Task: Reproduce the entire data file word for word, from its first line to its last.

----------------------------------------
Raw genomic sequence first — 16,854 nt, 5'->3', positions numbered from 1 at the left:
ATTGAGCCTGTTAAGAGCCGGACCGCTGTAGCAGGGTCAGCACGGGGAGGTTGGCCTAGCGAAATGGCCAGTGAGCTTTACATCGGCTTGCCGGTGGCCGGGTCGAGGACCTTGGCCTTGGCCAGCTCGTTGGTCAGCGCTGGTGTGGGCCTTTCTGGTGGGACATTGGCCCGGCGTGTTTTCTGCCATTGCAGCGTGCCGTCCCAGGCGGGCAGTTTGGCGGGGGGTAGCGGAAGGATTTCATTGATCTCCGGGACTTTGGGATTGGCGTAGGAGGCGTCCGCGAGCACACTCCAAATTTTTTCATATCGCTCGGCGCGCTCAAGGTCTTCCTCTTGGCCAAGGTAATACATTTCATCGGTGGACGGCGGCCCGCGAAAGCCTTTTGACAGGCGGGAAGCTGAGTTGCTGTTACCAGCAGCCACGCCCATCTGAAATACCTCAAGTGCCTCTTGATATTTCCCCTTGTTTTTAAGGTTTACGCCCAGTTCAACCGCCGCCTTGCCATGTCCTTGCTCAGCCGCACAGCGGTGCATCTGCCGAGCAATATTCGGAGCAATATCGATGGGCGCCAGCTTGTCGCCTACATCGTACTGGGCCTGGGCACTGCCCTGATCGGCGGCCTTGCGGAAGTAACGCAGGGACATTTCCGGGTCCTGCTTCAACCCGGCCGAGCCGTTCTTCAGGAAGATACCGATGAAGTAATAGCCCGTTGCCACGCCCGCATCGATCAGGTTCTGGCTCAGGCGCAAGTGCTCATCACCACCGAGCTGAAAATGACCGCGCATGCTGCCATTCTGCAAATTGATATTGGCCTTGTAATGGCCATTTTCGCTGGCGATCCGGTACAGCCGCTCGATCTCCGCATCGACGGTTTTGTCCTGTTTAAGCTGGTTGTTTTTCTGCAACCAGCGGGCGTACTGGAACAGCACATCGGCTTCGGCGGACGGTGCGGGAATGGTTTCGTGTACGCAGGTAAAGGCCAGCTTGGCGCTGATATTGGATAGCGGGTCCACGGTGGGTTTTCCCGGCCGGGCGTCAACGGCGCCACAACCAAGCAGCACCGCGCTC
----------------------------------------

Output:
Raw genomic sequence first — 16,854 nt, 5'->3', positions numbered from 1 at the left:
ATTGAGCCTGTTAAGAGCCGGACCGCTGTAGCAGGGTCAGCACGGGGAGGTTGGCCTAGCGAAATGGCCAGTGAGCTTTACATCGGCTTGCCGGTGGCCGGGTCGAGGACCTTGGCCTTGGCCAGCTCGTTGGTCAGCGCTGGTGTGGGCCTTTCTGGTGGGACATTGGCCCGGCGTGTTTTCTGCCATTGCAGCGTGCCGTCCCAGGCGGGCAGTTTGGCGGGGGGTAGCGGAAGGATTTCATTGATCTCCGGGACTTTGGGATTGGCGTAGGAGGCGTCCGCGAGCACACTCCAAATTTTTTCATATCGCTCGGCGCGCTCAAGGTCTTCCTCTTGGCCAAGGTAATACATTTCATCGGTGGACGGCGGCCCGCGAAAGCCTTTTGACAGGCGGGAAGCTGAGTTGCTGTTACCAGCAGCCACGCCCATCTGAAATACCTCAAGTGCCTCTTGATATTTCCCCTTGTTTTTAAGGTTTACGCCCAGTTCAACCGCCGCCTTGCCATGTCCTTGCTCAGCCGCACAGCGGTGCATCTGCCGAGCAATATTCGGAGCAATATCGATGGGCGCCAGCTTGTCGCCTACATCGTACTGGGCCTGGGCACTGCCCTGATCGGCGGCCTTGCGGAAGTAACGCAGGGACATTTCCGGGTCCTGCTTCAACCCGGCCGAGCCGTTCTTCAGGAAGATACCGATGAAGTAATAGCCCGTTGCCACGCCCGCATCGATCAGGTTCTGGCTCAGGCGCAAGTGCTCATCACCACCGAGCTGAAAATGACCGCGCATGCTGCCATTCTGCAAATTGATATTGGCCTTGTAATGGCCATTTTCGCTGGCGATCCGGTACAGCCGCTCGATCTCCGCATCGACGGTTTTGTCCTGTTTAAGCTGGTTGTTTTTCTGCAACCAGCGGGCGTACTGGAACAGCACATCGGCTTCGGCGGACGGTGCGGGAATGGTTTCGTGTACGCAGGTAAAGGCCAGCTTGGCGCTGATATTGGATAGCGGGTCCACGGTGGGTTTTCCCGGCCGGGCGTCAACGGCGCCACAACCAAGCAGCACCGCGCTC